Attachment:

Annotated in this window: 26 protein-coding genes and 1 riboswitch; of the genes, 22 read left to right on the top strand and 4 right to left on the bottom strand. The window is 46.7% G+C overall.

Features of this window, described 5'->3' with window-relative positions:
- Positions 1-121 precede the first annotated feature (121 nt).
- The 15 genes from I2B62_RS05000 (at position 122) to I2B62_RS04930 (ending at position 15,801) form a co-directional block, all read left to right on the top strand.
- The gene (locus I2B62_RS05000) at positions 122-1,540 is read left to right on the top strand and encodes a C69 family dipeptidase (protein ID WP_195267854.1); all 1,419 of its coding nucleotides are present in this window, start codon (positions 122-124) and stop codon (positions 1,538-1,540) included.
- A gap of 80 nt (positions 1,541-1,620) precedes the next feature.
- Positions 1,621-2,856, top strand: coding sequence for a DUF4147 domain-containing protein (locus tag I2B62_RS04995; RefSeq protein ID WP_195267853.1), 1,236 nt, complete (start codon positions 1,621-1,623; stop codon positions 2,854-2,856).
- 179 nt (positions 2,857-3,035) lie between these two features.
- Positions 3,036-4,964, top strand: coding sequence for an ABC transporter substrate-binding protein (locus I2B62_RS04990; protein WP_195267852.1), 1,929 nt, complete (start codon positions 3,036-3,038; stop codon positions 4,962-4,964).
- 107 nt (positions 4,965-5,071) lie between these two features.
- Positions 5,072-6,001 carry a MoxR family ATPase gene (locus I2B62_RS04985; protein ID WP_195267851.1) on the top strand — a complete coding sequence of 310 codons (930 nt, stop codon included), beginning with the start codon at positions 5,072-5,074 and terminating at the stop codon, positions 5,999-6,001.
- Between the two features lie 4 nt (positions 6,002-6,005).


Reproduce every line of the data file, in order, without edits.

Annotated in this window: 26 protein-coding genes and 1 riboswitch; of the genes, 22 read left to right on the top strand and 4 right to left on the bottom strand. The window is 46.7% G+C overall.

Features of this window, described 5'->3' with window-relative positions:
- Positions 1-121 precede the first annotated feature (121 nt).
- The 15 genes from I2B62_RS05000 (at position 122) to I2B62_RS04930 (ending at position 15,801) form a co-directional block, all read left to right on the top strand.
- The gene (locus I2B62_RS05000) at positions 122-1,540 is read left to right on the top strand and encodes a C69 family dipeptidase (protein ID WP_195267854.1); all 1,419 of its coding nucleotides are present in this window, start codon (positions 122-124) and stop codon (positions 1,538-1,540) included.
- A gap of 80 nt (positions 1,541-1,620) precedes the next feature.
- Positions 1,621-2,856, top strand: coding sequence for a DUF4147 domain-containing protein (locus tag I2B62_RS04995; RefSeq protein ID WP_195267853.1), 1,236 nt, complete (start codon positions 1,621-1,623; stop codon positions 2,854-2,856).
- 179 nt (positions 2,857-3,035) lie between these two features.
- Positions 3,036-4,964, top strand: coding sequence for an ABC transporter substrate-binding protein (locus I2B62_RS04990; protein WP_195267852.1), 1,929 nt, complete (start codon positions 3,036-3,038; stop codon positions 4,962-4,964).
- 107 nt (positions 4,965-5,071) lie between these two features.
- Positions 5,072-6,001 carry a MoxR family ATPase gene (locus I2B62_RS04985; protein ID WP_195267851.1) on the top strand — a complete coding sequence of 310 codons (930 nt, stop codon included), beginning with the start codon at positions 5,072-5,074 and terminating at the stop codon, positions 5,999-6,001.
- Between the two features lie 4 nt (positions 6,002-6,005).